Councils have universally backed the commercial property industry's campaign for the restoration of tax relief on empty buildings.
The campaign, led by the British Property Federation (BPF) and trade magazine Property Week, calls for the £1bn tax, introduced in April this year, to be scrapped in tomorrow's pre-Budget report. Previously, tax relief was granted as companies were not getting rent from buildings that stood idle.
A survey, by commercial property adviser Atisreal, of 400 councils which collect the tax showed all were opposed to the legislation. More than 60 per cent said the number of court summonses for non-repayment of business rates had increased as a result.
While firms in Birmingham, for example, are liable for £23m for empty properties, the council itself must cough up £817,000 for unused public buildings. There are fears that civic buildings throughout the country may be knocked down to avoid payment.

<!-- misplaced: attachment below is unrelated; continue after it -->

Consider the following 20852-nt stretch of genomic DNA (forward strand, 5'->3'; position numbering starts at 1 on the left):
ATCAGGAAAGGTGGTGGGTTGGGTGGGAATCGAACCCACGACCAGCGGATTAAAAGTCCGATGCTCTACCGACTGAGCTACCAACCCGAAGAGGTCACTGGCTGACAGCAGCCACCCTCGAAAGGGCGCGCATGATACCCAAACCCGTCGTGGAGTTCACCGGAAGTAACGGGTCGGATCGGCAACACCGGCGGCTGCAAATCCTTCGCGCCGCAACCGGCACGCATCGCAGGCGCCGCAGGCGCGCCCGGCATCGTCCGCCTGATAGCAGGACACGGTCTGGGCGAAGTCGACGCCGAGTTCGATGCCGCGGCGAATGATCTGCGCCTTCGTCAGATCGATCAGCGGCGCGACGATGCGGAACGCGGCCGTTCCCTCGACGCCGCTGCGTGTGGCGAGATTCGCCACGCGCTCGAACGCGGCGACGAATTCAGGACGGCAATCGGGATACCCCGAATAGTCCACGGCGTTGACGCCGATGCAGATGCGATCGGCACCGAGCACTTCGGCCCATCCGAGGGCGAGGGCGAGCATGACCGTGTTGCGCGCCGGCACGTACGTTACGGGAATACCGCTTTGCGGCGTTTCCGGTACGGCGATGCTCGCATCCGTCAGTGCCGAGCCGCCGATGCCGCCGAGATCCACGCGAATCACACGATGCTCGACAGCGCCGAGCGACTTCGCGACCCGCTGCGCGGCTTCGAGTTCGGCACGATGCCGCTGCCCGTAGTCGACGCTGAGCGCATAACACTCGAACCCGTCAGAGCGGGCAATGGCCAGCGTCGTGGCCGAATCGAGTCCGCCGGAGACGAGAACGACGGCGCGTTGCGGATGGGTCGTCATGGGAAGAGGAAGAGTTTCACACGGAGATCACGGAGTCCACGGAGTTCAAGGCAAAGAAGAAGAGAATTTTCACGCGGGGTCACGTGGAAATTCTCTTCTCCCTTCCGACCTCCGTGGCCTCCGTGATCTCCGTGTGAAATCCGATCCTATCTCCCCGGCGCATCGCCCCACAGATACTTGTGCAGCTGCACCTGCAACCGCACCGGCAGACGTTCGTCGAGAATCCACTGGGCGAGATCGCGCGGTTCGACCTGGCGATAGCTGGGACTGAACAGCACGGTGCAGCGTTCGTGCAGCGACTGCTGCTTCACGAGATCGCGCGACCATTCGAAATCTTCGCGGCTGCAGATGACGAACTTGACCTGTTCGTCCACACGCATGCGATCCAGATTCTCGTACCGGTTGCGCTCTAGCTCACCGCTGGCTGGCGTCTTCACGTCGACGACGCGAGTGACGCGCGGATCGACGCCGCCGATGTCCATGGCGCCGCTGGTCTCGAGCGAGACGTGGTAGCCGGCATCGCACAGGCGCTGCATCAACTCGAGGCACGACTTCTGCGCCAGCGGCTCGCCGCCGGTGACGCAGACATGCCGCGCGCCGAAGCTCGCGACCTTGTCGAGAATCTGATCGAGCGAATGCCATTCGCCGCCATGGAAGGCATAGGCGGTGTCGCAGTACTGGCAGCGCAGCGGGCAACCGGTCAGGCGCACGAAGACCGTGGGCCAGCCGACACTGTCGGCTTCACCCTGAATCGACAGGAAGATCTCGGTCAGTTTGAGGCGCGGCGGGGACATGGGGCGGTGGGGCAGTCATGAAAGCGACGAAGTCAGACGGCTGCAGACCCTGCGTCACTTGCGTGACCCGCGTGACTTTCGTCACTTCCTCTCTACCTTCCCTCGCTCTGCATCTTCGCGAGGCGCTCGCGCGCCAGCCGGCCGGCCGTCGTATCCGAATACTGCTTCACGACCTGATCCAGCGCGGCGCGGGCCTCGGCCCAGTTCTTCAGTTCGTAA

Birmingham council leader Mike Whitby said: "The Government's current 'tax now, ask questions later' policy is threatening growth and suffocating vital new developments."
Companies supporting the campaign include the property giant Land Securities and McDonald's.Reuse content